One of the interesting things about watch enthusiasts is the fondness that so many of them have for the humble Casio G-SHOCK. Inexpensive, tough, and coming in a seemingly endless number of models, almost every watchnerd I’ve met seems to have owned one at some point.
I can’t say that they are the type of watch I’d wear, but here is one, the GA100-1A2, that aesthetically at least, looks slightly more attractive to me, by virtue of it also having an analog, component, rather than being purely digital.
This is a large watch. At 55mm x 51mm x 17mm, it is not for the small of wrist. This is a photo of it on a 7.5 inch wrist.
So what functions does this quartz analog/ digital watch have? Well, it’s almost a case of what it doesn’t have, but here is a list of its functions and specifications
It is made from stainless steel and plastic, with a screwed-in back and resin strap. At a mere 70g, this watch is extremely light, which makes it quite wearable in spite of its size.
If you take a look at this link, you’ll see that G-Shocks are pretty tough beasts. If you wish to replicate these tests, I’d love to hear your results.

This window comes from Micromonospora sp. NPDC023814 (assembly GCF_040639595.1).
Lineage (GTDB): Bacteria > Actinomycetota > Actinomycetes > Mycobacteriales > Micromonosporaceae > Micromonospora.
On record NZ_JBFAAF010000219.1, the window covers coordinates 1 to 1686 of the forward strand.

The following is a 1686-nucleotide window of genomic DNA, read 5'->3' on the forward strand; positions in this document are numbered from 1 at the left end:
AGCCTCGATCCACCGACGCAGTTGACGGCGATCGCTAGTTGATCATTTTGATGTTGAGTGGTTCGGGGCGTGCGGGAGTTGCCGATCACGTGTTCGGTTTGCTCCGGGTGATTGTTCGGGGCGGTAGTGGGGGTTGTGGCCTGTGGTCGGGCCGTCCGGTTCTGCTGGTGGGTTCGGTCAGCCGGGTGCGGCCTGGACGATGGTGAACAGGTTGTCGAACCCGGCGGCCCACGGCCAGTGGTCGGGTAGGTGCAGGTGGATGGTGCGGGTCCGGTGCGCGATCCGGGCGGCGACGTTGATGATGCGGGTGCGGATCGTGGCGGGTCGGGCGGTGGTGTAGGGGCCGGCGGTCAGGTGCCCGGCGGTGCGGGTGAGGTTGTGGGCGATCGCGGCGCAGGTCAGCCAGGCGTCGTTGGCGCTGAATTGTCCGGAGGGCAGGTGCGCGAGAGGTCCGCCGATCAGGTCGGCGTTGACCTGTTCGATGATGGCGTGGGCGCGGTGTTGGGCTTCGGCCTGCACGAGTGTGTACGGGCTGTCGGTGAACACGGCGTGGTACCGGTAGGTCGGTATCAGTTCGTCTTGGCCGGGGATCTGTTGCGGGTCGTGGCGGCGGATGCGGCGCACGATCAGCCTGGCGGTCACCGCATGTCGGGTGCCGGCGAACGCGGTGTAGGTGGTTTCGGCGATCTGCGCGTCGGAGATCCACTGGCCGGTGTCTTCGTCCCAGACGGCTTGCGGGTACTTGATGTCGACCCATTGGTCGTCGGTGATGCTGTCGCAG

There are very robust watches that are made of more expensive materials, such as Sinn’s tegimented steel watches, but if you’re looking for a casual, low maintenance, durable and inexpensive watch that you don’t have to worry about, especially if you want multiple functionality (this model has rather more functions than most), Casio’s G-SHOCKs are well worth considering.
One of the interesting things about the G-SHOCKs is that the range is so wide that they appeal to everyone from those who want a sturdy accurate watch purely for functional purposes, to geeks, to those who buy multiples of the simpler more colourful models as fashion items.
For more information about the origins of the G-SHOCK, and about its design and shock resistance, go to the dedicated G-SHOCK website here. If you want to see the other colour variants of the GA100, you can find them here.